£500 Challenge: How many shows can the Puma cram in to one day?
David attempts to discover how much Drive-It Day you can cram into a single outing – and wonders nervously whether the Puma can cope
DAVID SIMISTER So our Puma has a few tricks up its sleeve. It can survive rutted tracks better suited to Land Rovers and amaze everyone by making a gallon of petrol last an unlikely 51 miles on its trip to Wales ( CCW, 26 April). And now it’s the winner of our unofficial £500 Challenge popularity contest.
If ever there’s an errand to be run, X147 OBV’s keys almost always get picked up before the S-class’s (too thirsty) and the MG’s (too firm). Which is why my buttocks returned to the Puma’s driving seat only a few days after I’d handed it back – I needed a car comfy enough to survive a car show marathon, and nimble enough for the roads I’d encounter on the way.
The challenge was going to be as tough for me as it would be for our feisty Ford. If you read last week’s issue you’ll know that Drive-It Day is the biggest date in the classic car calendar, but I was determined to find out just how enormous the initiative, spearheaded by the Federation of British Historic Vehicle Clubs, really is. So I decided to see how many of its shows I could cram into a single day.
It started with a trip back to Blackburn, where we picked up our 1.4-litre Puma last July. Even then we knew it was suffering from acute Rusty Rear Arch Syndrome – a potentially fatal condition that affects virtually all Pumas out in the wild – but we hadn’t banked on the succession of niggles, from rattly trim, central locking with a mind of its own and tired bushes. But it’s never put a foot wrong mechanically, and delivered me to the town’s Northern Sports Club, where more than 60 classics were preparing for the Lancashire Automobile Club’s Drive-It Day run.
The Puma’s sprightly steering would’ve gone down a treat on their tour past Pendle Hill, but I had another event to get to – Wigton Motor Club’s classic gathering, held nearly 80 miles away in the Lake District. It’s one of the North’s biggest Drive-It Day events, but to get there the Puma would have to excel both on the long cruise up the M6 and on the twisty roads towards Dalemain, the stately home used as the venue. The 1.4-litre Zetec felt a little thrashy on the former, but it was superb at the latter, threading its way through the A592’s bends with ease. It arrived bang on time, and my reward was seeing a sea of classics stretching right the way across the grounds.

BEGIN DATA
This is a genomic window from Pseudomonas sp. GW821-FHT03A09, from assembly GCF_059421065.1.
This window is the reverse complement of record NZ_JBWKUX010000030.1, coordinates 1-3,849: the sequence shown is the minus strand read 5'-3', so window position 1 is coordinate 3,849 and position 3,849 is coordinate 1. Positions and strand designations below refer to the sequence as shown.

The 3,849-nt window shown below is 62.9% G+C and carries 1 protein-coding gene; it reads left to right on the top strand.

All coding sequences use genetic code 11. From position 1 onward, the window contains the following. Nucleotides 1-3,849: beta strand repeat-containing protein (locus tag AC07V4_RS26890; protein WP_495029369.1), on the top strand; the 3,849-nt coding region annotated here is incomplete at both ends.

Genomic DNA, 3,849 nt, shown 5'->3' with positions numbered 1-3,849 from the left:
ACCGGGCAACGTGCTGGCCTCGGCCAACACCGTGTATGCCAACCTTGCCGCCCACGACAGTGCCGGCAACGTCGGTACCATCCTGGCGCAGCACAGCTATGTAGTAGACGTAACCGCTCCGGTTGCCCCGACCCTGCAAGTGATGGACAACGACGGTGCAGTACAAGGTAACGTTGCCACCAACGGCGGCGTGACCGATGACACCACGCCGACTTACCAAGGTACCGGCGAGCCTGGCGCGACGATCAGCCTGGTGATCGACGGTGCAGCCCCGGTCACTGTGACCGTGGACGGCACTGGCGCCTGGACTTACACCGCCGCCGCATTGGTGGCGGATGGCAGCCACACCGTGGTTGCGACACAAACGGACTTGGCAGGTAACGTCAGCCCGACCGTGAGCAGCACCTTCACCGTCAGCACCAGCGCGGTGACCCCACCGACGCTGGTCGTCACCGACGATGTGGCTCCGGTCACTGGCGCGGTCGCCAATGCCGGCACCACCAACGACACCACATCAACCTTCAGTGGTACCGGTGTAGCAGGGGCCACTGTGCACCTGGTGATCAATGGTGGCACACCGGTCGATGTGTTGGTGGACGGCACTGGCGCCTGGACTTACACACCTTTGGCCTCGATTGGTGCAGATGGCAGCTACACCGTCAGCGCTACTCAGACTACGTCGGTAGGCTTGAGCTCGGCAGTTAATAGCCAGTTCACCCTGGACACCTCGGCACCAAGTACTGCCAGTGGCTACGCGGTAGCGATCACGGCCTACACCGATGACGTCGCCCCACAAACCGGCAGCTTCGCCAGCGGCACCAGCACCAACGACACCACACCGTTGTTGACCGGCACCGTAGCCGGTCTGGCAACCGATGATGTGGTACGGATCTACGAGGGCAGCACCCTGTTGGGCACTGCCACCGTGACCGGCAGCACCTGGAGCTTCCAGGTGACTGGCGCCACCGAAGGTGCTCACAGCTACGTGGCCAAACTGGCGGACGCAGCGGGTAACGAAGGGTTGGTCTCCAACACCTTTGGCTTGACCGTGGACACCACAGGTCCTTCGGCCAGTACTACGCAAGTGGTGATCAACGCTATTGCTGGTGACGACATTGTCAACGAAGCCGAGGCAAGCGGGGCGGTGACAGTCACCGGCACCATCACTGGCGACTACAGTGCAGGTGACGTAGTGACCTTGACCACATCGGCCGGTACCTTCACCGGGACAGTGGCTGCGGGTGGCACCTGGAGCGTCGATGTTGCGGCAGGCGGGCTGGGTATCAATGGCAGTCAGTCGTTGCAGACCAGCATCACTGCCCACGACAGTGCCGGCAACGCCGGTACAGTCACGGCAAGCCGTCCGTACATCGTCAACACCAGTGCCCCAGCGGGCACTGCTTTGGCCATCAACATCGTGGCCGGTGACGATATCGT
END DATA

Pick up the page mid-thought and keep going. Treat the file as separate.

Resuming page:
Not that I had long to enjoy it – after picking up a few snaps for our Drive-It Day coverage it was time to head south towards Lancashire.
The Puma’s third destination was the Leisure Lakes Vintage Rally in Tarleton, and thanks to its ability to chomp through long stretches of motorway without becoming too jarring, it arrived with an hour or so to spare before the 4pm closing time. The event’s real draw is its steampowered machinery and commercial vehicles, but there’s always a healthy turnout of classic cars.
Against the odds the Ford had managed to squeeze three classic car shows into a single day, and was still going strong when I pointed its nose back on to the motorway for an even longer jaunt – I still needed to press on back to CCW’s home city of Peterborough, and it managed that without a whiff of complaint.
Its 51mpg might have gone for a burton, but I was hugely impressed with its surefootedness over 12 hours and more than 300 miles. But not as wowed as I was by how many cars were being enjoyed on Drive-It Day at shows and on the many roads connecting them. This was only scraping the surface of a nationwide success story – it just goes to show how big our hobby really is.
‘I was impressed with the Puma’s surefootedness over 300 miles’
The office mule can deliver 51mpg and 300 miles in 12 hours – but not at the same time.
David made it to Dalemain in time for one of the North’s biggest Drive-It Day displays.